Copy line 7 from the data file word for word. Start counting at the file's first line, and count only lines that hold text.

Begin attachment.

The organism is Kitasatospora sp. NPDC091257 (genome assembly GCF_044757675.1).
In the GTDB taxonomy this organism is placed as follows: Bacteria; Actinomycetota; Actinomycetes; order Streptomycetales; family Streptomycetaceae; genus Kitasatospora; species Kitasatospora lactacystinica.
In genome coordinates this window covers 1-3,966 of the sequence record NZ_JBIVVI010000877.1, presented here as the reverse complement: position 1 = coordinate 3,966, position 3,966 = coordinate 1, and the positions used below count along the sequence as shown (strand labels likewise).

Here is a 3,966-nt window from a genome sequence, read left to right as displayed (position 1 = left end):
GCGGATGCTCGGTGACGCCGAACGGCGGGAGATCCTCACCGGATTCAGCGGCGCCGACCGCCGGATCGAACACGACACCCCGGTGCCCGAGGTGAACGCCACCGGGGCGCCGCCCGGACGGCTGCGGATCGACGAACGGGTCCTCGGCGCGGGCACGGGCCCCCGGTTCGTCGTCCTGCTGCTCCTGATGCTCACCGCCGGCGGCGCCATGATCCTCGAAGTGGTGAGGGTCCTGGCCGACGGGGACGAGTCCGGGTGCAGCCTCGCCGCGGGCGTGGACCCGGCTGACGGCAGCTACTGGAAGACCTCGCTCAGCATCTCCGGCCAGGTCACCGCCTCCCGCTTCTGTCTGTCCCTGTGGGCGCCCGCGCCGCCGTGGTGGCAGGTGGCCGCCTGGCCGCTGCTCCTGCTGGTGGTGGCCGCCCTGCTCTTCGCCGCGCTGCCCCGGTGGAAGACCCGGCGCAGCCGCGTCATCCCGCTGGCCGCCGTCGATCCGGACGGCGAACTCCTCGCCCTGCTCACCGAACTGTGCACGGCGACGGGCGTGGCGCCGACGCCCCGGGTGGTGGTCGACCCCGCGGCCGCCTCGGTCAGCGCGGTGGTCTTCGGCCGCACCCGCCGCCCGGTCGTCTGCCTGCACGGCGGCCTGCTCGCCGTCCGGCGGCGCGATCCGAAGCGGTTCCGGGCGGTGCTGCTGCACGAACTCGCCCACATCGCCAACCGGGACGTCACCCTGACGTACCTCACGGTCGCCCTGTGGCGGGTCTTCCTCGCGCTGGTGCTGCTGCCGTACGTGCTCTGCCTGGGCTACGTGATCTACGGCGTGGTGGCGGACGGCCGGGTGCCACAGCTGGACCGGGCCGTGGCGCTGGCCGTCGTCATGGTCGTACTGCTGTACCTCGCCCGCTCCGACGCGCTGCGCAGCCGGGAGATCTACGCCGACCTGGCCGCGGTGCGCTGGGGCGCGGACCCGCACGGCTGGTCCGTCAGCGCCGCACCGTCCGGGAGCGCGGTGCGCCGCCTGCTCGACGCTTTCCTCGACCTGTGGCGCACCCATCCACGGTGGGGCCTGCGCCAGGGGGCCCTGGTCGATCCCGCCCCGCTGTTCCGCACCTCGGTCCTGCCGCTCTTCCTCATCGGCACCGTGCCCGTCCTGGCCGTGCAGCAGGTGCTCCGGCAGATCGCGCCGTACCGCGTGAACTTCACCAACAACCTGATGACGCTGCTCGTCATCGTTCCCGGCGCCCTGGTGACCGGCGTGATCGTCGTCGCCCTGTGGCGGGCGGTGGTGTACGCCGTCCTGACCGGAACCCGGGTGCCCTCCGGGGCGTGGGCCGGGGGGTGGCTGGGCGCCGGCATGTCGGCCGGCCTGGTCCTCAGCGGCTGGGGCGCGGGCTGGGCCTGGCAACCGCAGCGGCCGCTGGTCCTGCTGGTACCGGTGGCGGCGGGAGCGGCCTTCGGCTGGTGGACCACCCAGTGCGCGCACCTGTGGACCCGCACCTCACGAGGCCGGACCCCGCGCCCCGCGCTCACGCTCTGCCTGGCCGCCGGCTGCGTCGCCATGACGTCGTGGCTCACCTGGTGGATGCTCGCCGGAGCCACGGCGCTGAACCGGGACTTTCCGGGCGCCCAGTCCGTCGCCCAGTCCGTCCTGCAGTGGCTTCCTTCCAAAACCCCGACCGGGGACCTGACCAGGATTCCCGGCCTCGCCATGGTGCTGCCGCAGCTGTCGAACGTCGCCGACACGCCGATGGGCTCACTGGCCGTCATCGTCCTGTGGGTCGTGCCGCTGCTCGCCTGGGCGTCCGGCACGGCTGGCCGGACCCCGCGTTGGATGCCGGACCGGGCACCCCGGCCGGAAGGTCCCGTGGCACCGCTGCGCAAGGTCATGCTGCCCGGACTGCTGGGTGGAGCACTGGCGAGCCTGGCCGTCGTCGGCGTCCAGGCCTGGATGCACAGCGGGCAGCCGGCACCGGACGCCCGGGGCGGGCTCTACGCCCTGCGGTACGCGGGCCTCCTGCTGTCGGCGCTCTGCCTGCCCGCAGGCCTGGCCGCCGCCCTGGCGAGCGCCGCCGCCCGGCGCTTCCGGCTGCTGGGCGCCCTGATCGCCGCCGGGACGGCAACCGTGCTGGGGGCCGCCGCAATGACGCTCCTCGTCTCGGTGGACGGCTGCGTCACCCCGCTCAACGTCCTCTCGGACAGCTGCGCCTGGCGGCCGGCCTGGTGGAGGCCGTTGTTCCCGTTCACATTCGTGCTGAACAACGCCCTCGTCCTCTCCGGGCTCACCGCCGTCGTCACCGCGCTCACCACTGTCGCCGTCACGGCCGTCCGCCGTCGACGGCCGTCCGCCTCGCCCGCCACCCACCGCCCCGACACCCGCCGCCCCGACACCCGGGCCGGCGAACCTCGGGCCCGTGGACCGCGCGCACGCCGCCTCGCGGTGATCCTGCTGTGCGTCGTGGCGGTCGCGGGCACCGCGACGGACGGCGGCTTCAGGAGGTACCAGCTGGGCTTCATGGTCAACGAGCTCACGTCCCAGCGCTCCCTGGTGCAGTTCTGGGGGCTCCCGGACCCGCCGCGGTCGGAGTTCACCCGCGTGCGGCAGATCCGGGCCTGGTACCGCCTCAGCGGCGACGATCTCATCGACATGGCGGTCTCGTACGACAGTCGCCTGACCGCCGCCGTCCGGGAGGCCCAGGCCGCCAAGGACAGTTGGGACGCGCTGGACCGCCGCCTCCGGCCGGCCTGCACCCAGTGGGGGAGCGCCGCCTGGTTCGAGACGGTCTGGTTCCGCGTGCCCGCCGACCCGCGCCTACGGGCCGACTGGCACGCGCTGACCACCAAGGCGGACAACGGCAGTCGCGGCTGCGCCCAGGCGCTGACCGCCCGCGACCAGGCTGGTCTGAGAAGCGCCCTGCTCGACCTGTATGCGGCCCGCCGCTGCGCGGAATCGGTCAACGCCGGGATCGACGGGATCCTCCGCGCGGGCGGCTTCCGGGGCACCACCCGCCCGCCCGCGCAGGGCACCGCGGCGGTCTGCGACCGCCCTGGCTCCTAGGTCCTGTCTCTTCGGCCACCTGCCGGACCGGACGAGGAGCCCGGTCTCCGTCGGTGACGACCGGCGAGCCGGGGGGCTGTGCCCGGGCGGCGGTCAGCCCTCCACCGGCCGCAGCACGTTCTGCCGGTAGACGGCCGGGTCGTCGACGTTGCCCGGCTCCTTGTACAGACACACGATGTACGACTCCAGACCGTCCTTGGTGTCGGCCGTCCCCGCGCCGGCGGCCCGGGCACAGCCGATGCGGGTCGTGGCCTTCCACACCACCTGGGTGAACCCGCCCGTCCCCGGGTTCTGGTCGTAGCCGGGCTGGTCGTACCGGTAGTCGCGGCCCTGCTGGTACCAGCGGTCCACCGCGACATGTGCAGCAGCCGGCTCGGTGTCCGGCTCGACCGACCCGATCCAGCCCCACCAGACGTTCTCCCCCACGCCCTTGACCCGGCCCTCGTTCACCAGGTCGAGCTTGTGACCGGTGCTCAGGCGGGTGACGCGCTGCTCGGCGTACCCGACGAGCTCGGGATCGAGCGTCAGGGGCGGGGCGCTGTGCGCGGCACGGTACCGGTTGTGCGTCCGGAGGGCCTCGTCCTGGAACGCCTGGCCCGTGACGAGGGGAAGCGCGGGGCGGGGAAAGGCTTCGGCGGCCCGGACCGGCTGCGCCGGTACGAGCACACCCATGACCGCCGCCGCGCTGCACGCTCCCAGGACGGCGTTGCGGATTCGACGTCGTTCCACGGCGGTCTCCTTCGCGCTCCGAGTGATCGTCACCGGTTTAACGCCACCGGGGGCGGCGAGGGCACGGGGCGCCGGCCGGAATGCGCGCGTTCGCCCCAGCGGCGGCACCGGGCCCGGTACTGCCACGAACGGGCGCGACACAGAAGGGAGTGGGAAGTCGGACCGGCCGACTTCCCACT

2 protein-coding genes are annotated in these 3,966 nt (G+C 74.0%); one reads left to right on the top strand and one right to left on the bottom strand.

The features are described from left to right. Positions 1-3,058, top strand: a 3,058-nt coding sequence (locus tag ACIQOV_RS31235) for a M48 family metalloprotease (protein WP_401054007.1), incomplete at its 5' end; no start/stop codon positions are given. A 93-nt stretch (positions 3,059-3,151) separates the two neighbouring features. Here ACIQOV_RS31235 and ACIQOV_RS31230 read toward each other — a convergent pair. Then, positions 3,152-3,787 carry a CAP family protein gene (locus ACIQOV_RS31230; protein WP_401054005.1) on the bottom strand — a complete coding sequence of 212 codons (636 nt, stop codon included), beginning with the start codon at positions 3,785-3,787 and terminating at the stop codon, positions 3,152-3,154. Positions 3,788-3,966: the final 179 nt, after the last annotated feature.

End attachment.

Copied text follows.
The features are described from left to right. Positions 1-3,058, top strand: a 3,058-nt coding sequence (locus tag ACIQOV_RS31235) for a M48 family metalloprotease (protein WP_401054007.1), incomplete at its 5' end; no start/stop codon positions are given. A 93-nt stretch (positions 3,059-3,151) separates the two neighbouring features. Here ACIQOV_RS31235 and ACIQOV_RS31230 read toward each other — a convergent pair. Then, positions 3,152-3,787 carry a CAP family protein gene (locus ACIQOV_RS31230; protein WP_401054005.1) on the bottom strand — a complete coding sequence of 212 codons (636 nt, stop codon included), beginning with the start codon at positions 3,785-3,787 and terminating at the stop codon, positions 3,152-3,154. Positions 3,788-3,966: the final 179 nt, after the last annotated feature.